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Rodriguez working at William J. Hughes Technical Center at Atlantic City Airport

posted Oct 6, 2015, 7:40 AM by Unknown user   [ updated Oct 8, 2015, 2:45 AM by Louis Rodriguez ]

It doesn’t happen too often that one sees Marzena sitting at her desk and working in the office. This is because for the last few years, she is involved in a big project which takes place at the William J. Hughes Technical Center at Atlantic City Airport. A few days a week, she’s working as a survey data specialist and has the opportunity to take part in various aircraft simulations, experiments and tests conducted at the AC airport. What’s most amazing is that this is the first and only full-scale airport pavement test facility in the world. If you would like to find out more about this project and Marzena’s experience, here are some questions we’ve asked her recently:

Could you tell us something more about the project and facility?

The Airport Technology Research and Development Branch of the Federal Aviation Administration researches and develops airport operation safety procedures and engineering specifications and standards. The branch has two departments – Airport Safety and Airport Pavement. Rodriguez Consulting is working with the Airport Pavement branch to support their research projects. We work at the Federal Aviation Administration William J. Hughes Technical Center at Atlantic City Airport. The National Airport Pavement Test Facility (NAPTF) building is dedicated solely to airport pavement research. It’s a pretty big building: approximately 1200 feet long, 100 feet wide, and 40 feet high. The testing area inside the building is 60 feet wide and 900 feet long. It allows for constructing several pavement test sections and performing tests by simulating aircraft traffic. Each experiment has different objectives. It can be testing a new material type, testing different material layouts, evaluating joint performance, or evaluating or developing new design standards. For example, at present engineers are evaluating current standards on how many heavy aircraft landings a light weight airport landing lane design can take, before it impacts its strength.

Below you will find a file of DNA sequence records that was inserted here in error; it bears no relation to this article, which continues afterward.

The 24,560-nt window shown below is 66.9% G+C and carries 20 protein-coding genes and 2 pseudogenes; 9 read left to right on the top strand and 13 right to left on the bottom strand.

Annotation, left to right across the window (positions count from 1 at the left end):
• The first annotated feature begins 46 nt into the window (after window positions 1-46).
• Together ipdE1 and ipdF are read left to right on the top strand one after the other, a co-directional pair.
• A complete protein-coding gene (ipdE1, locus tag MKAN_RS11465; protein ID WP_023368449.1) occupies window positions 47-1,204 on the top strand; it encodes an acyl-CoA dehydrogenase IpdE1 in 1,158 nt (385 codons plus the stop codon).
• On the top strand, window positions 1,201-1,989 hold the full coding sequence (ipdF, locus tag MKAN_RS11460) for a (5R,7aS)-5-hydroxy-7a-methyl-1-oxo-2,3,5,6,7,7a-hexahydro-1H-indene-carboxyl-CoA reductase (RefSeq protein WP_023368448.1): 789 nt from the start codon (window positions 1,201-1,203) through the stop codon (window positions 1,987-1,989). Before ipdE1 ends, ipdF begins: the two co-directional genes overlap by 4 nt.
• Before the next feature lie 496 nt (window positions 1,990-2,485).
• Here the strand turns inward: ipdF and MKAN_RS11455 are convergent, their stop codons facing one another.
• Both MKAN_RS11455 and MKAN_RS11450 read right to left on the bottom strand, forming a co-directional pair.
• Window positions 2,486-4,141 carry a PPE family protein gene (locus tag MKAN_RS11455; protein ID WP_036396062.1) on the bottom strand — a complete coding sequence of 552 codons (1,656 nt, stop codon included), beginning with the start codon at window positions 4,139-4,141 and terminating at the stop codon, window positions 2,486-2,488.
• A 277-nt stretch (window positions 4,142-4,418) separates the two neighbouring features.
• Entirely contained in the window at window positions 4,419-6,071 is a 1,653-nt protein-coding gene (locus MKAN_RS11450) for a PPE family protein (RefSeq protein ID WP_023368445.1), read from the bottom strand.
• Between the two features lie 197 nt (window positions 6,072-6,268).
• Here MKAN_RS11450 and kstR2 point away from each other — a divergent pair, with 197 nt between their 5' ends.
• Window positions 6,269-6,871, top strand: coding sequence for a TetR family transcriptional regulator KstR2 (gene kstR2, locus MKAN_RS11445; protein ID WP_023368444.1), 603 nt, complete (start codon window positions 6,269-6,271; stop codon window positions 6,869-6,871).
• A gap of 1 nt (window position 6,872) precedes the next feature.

What’s the goal of this project and what’s your role in it?

There are several experiments conducted at the facility. I am assisting SRA International as a Survey Data Specialist in preparing engineering drawings, controlling new construction design conformance, collecting survey and 3D laser scanner data, and processing the collected data. Rodriguez Consulting is involved in the following tasks:

·   NAPTF airport pavement research. As I previously stated, the objective is to build a test pavement, simulate aircraft traffic to the point of failure, and then reconstruct. A variety of pavement structures are being tested. At the design phase I prepare construction plans, section and profile drawings showing pavement materials, pavement painting plans, and testing instrumentation layout drawings. When the construction begins, I prepare stakeout coordinates for the surveyor to lay out proposed instruments. As construction proceeds, Rodriguez Consulting collects as-built positions of gages, and scans each material layer. Based on the collected point cloud, I perform a design conformance analysis for grade and thickness conformance, and I produce color coded variation maps (see Figure 1 and Figure 2). Rodriguez Consulting is also assisting at the testing stage of experiments. For example we collect 3D laser scan data after each vehicle trafficking phase to depict pavement deformations and cracks development. I process that data and produce color coded deformation maps (see Figure 3).

·   Field Instrumentation and Testing. The main objective of this project is to better understand long-term pavement behavior in the field under varied climatic and operating conditions, and to improve the characteristics of paving materials. Rodriguez’ role is to collect as-built locations and prepare as-built plans of test instrumentation.

·    National Airport Pavement and Materials Research Center (NAPMRC). NAPMRC is a new testing facility which was recently built. Rodriguez assisted during the pavement testing areas’ construction by performing design conformance analysis and as-built surveys. Currently we are working on establishing a control network for high accuracy data collection within both indoor and outdoor testing areas. 

Figure 1 Design Thickness Conformance Map

Figure 2 Color Elevation Map Created in Leica Cyclone

Figure 3 Color Deformation Map Created in Leica Cyclone

Which survey methods do you use? What technology do you use and why this particular one?